"There is aid. There are serious packages. Is it enough to win? No. Is it late? Yes," Zelenskiy said on June 16 on the sidelines of an international peace summit in Switzerland.

Like other Ukrainian officials, Zelenskiy has repeatedly called on Ukraine’s Western allies to expedite weapons deliveries, particularly promised fighter jets and air defense systems.

At the two-day gathering at a Swiss resort over the weekend, 80 countries called for the "territorial integrity" of Ukraine to be the foundation of any peace agreement to end Russia's war.

Russia's absence at the Ukrainian-initiated Global Peace Summit has tamped down hopes of any breakthrough, as has China's decision to stay away.

Participants India, Saudi Arabia, and the United Arab Emirates were among those that did not sign the final document, which focused on issues of nuclear safety, food security, and the exchange of prisoners.

On June 17, Kremlin spokesman Dmitry Peskov said the summit produced “zero” results.

He added that Russian President Vladimir Putin was "still open to dialogue and serious discussion."

On the eve of the summit, Putin issued terms for a cease-fire, including that Ukraine hand over control of four regions in areas not only occupied by Russian invading forces, but Ukrainian-controlled parts of those regions as well.

The proposal was rejected immediately by Kyiv and its Western backers.

NATO chief Jens Stoltenberg has slammed the conditions as a path to "more aggression, more occupation."

Azerbaijani Activist Held In Custody For 2 Days On Unknown Charges

Nicat Amiraslanov (file photo)
Nicat Amiraslanov (file photo)

The NIDA civic movement in Azerbaijan said one of its members, Nicat Amiraslanov, was released from custody on June 17 after spending two days in a police station in Baku on unspecified charges. Amiraslanov said he "cannot give any details about the case at the moment." Some 20 civil rights activists and journalists, including employees of the ToplumTV channel and the Abzas Media investigative website, have been arrested in Azerbaijan on charges of foreign currency smuggling since last November. The activists and journalists have rejected the charges, calling them politically motivated. To read the original story by RFE/RL's Azerbaijani Service, click here.

Updated

Russia Issues Warrants For 2 Investigative Journalists In Exile

In the spring of 2022, Yekaterina Fomina published a report revealing facts confirming allegations of crimes committed by Russian troops against Ukrainian civilians. (file photo)
In the spring of 2022, Yekaterina Fomina published a report revealing facts confirming allegations of crimes committed by Russian troops against Ukrainian civilians. (file photo)

A Moscow court on June 17 issued arrest warrants for two journalists from the independent iStories investigative website -- Yekaterina Fomina and chief editor Roman Anin -- on a charge of "distributing false information about the Russian military." The court's ruling came hours after the Interior Ministry added the two journalists to its wanted list. In the spring of 2022, Fomina published an investigative report revealing facts confirming allegations of crimes committed by occupying Russian troops against Ukrainian civilians. iStories has been branded an "undesirable organization" and banned in Russia. Both Fomina and Anin are currently outside of Russia. To read the original story by Current Time, click here.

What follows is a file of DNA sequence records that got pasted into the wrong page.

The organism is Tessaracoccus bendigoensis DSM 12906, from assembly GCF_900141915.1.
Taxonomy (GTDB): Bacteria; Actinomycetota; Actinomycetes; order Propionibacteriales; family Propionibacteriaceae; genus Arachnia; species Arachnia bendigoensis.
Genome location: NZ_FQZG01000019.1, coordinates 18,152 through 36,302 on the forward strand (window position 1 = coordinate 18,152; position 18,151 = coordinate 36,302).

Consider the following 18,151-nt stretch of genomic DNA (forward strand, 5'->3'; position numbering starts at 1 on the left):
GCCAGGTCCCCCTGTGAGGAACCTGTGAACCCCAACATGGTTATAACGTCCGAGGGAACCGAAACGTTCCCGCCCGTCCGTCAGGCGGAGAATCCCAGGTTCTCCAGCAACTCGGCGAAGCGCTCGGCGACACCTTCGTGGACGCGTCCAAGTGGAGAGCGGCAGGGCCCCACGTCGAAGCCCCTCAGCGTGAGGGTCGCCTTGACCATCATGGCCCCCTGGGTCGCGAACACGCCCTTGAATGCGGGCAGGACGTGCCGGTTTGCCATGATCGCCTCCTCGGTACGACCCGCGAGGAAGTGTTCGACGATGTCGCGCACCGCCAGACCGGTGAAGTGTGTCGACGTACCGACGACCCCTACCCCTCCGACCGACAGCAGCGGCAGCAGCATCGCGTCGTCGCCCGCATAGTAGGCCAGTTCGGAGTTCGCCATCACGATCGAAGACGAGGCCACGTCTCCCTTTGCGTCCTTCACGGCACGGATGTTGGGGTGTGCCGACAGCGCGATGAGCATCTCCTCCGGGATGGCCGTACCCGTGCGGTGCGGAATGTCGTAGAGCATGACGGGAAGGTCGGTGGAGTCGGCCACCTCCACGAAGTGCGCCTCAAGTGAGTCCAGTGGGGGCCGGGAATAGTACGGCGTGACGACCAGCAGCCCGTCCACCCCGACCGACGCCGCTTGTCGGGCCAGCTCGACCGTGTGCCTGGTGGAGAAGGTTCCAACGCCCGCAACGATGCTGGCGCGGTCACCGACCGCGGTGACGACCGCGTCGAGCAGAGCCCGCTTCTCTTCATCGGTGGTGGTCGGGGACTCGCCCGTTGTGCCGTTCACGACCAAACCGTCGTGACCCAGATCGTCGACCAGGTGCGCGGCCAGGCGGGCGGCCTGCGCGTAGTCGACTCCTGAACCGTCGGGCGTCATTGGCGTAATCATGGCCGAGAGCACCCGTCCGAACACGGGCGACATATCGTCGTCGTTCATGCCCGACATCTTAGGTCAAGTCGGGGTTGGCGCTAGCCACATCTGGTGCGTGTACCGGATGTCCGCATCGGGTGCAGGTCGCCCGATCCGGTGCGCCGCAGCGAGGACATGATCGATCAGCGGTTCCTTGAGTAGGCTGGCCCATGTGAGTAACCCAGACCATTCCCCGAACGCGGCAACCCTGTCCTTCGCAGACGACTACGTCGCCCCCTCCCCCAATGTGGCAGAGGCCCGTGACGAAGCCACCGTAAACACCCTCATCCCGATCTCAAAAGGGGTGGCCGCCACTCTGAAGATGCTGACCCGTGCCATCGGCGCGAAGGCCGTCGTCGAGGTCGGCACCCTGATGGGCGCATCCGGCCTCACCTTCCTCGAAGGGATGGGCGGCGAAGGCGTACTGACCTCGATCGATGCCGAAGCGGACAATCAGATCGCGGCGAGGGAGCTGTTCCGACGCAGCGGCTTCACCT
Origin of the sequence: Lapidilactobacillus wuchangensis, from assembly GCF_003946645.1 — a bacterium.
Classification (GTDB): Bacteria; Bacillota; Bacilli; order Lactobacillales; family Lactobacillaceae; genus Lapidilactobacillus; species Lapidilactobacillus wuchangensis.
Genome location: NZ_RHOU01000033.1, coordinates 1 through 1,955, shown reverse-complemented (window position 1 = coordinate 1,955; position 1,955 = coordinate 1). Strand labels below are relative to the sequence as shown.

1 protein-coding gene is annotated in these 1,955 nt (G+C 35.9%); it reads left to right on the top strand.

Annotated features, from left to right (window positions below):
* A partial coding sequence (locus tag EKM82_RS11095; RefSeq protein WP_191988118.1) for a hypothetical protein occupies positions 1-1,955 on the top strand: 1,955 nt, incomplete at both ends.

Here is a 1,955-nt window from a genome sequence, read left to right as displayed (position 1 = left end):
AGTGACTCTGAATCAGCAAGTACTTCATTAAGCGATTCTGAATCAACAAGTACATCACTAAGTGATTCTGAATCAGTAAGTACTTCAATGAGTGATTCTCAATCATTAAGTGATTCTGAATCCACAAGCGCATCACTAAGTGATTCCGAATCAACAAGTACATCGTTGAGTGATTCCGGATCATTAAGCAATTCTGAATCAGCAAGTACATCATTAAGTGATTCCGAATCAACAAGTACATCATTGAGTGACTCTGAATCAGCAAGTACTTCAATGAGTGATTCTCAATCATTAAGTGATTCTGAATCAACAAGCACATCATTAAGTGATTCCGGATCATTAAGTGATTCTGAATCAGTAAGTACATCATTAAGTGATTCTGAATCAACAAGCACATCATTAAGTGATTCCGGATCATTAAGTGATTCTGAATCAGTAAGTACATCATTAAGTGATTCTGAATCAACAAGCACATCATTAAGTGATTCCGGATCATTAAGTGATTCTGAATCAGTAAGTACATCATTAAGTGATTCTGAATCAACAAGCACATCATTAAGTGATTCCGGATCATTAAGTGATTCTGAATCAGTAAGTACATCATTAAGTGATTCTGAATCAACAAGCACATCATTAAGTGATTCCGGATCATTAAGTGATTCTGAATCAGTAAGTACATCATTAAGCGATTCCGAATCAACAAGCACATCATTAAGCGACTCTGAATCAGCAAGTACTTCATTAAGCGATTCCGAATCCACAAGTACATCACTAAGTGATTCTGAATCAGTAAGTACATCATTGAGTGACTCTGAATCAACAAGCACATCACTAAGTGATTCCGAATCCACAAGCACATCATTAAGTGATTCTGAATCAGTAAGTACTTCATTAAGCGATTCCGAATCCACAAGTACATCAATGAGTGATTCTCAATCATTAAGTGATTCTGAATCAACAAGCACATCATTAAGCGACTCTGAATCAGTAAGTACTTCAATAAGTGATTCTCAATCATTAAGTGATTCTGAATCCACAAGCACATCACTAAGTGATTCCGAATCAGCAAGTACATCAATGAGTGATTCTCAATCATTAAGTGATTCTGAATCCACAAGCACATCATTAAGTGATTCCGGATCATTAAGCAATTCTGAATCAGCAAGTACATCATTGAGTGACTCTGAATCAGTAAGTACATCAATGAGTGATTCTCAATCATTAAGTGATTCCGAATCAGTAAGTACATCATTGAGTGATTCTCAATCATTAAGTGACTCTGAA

Kyrgyz Activist Held For Protesting Change In Flag Transferred To House Arrest

Aftandil Jorobekov (file photo)
Aftandil Jorobekov (file photo)

Kyrgyz activist Aftandil Jorobekov, who was arrested in December for openly protesting a change to Kyrgyzstan's national flag, was transferred to house arrest over the weekend, his lawyer told RFE/RL. The 40-year-old activist was charged with calls for mass disorder and disobedience to authorities' requests. The flag's amendment was proposed by President Sadyr Japarov, who signed the bill on December 22, 2023. The law allowed for “straightening” the wavy yellow rays of a sun on a red field of the old flag to avoid resemblance to a sunflower. The Kyrgyz word for sunflower is kunkarama, but it also means "dependent." To read the original story by RFE/RL's Kyrgyz Service, click here.

More Tajik Citizens Stranded At Moscow Airport

Moscow's Vnukovo International Airport
Moscow's Vnukovo International Airport

More than 30 Tajik nationals have been stranded at Moscow's Vnukovo airport since last week amid tightened passport controls almost three months after a deadly terror attack near Moscow. Some of the stranded Tajiks told RFE/RL that Russian security officials did not allow them to enter the country, saying that "Tajiks cause problems in Russia." In April, thousands of Tajiks were stranded in Moscow airports after they were barred from entering Russia amid anti-Tajik sentiments after 11 Tajik men were arrested for their alleged involvement in the attack on a concert hall near Moscow in March that left 144 people dead. To read the original story by RFE/RL's Tajik Service, click here.

Nuclear Powers Continue To Modernize Arsenals, Rely On Them More, New Study Says

Russian troops load an Iskander missile onto a mobile launcher during drills at an undisclosed location in Russia. (file photo)
Russian troops load an Iskander missile onto a mobile launcher during drills at an undisclosed location in Russia. (file photo)

The nine nuclear-armed nations in the world continue to modernize their nuclear arsenals amid growing reliance on them as deterrence in 2023, a fresh report issued on June 17 by a Swedish think tank said.

"While the global total of nuclear warheads continues to fall as cold war-era weapons are gradually dismantled, regrettably we continue to see year-on-year increases in the number of operational nuclear warheads," said Dan Smith, director of the Stockholm International Peace Research Institute (SIPRI). "This trend seems likely to continue and probably accelerate in the coming years and is extremely concerning."